BOSTON -- For children with Kawasaki's disease, a single pulsed dose of intravenous methylprednisolone added to conventional therapy drew a therapeutic blank, researchers reported.
BOSTON, Feb. 14 -- For children with Kawasaki's disease, a single pulsed dose of intravenous methylprednisolone added to conventional therapy has drawn a therapeutic blank.
The addition of methylprednisolone to conventional primary therapy for Kawasaki's disease did not reduce the risk of coronary-artery abnormalities, according to a report in the Feb. 15 issue of the New England Journal of Medicine.
The data from this multicenter randomized, double-blind, controlled trial do not provide support for the addition of corticosteroid therapy to the routine primary treatment of children with Kawasaki's disease, said Jane Newburger, M.D., of Children's Hospital and Harvard here, and colleagues.
In the two-year trial, 199 children in the Pediatric Heart Network were recruited from eight centers in North America from December 2002 through December 2004. Of 199 children, 101 with 10 or fewer days of fever were randomly assigned to receive intravenous methylprednisolone (30 mg/kg of body weight) while 98 patients were randomized to placebo.
All patients received conventional therapy with intravenous immune globulin (2 g/kg) as well as aspirin (80 to 100 mg/kg per day) until they were afebrile for 48 hours and 3 mg/kg to 5 mg/kg per day thereafter.
Two-dimensional echocardiography was used to measure the internal lumen diameters of the left-main coronary artery,
the proximal and distal left-anterior-descending coronary arteries, and the circumflex, posterior descending, and proximal and distal right coronary arteries.
At week one and week five after randomization, patients in the two study groups had similar coronary dimensions, expressed as z scores adjusted for body-surface area, absolute dimensions, and changes in dimensions, the researchers reported.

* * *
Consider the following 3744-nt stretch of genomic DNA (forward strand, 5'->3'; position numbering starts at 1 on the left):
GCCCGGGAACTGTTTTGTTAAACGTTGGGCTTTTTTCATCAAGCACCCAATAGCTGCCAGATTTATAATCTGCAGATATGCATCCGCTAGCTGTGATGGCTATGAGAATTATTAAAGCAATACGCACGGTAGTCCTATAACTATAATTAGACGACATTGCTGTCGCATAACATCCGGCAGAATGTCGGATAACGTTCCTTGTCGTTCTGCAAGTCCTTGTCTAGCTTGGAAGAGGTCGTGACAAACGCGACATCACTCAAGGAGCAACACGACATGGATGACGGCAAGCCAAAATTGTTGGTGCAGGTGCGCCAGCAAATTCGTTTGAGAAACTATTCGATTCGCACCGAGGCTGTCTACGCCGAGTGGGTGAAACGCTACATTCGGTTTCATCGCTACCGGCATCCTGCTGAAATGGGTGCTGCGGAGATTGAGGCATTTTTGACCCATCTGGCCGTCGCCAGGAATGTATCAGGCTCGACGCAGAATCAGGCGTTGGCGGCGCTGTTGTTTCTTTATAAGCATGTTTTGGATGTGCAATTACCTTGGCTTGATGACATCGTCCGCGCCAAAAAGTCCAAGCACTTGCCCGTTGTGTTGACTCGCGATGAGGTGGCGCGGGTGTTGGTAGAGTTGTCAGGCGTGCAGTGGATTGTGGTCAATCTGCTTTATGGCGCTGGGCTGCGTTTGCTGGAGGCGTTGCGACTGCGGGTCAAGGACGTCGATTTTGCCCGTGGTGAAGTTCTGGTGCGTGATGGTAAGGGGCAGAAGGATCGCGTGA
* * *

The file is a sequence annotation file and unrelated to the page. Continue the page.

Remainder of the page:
Compared with patients receiving placebo, patients treated with intravenous methylprednisolone had a somewhat shorter initial period of hospitalization (P = 0.05) and at week one, a lower erythrocyte sedimentation rate (P = 0.02), and a tendency toward a lower C-reactive protein level (P = 0.07).
However, the researchers said, the two groups had similar numbers of total days spent in the hospital, numbers of days of fever, rates of retreatment with intravenous immune globulin, and number of adverse events.
The effect of IV methylprednisolone on coronary-artery outcomes at five weeks was consistent across predetermined subgroups, sex, age, presence or absence of coronary-artery abnormalities at baseline, and number of days of illness as randomization, the researchers said.
In a post-hoc subgroup analysis of children with persistent fever who were retreated with intravenous immune globulin, coronary outcomes were better in the methylprednisolone group than in the placebo group.
This suggests, the researchers said, that children at highest risk for resistance to immune globulin and for coronary abnormalities may benefit from corticosteroid treatment. Nevertheless, they added, the post-hoc nature of this analysis and practical limitations in prospectively identifying these patients are important caveats to this conclusion. Nonetheless, the treatment is not indicated for routine primary treatment of all children with Kawasaki's disease, the investigators emphasized.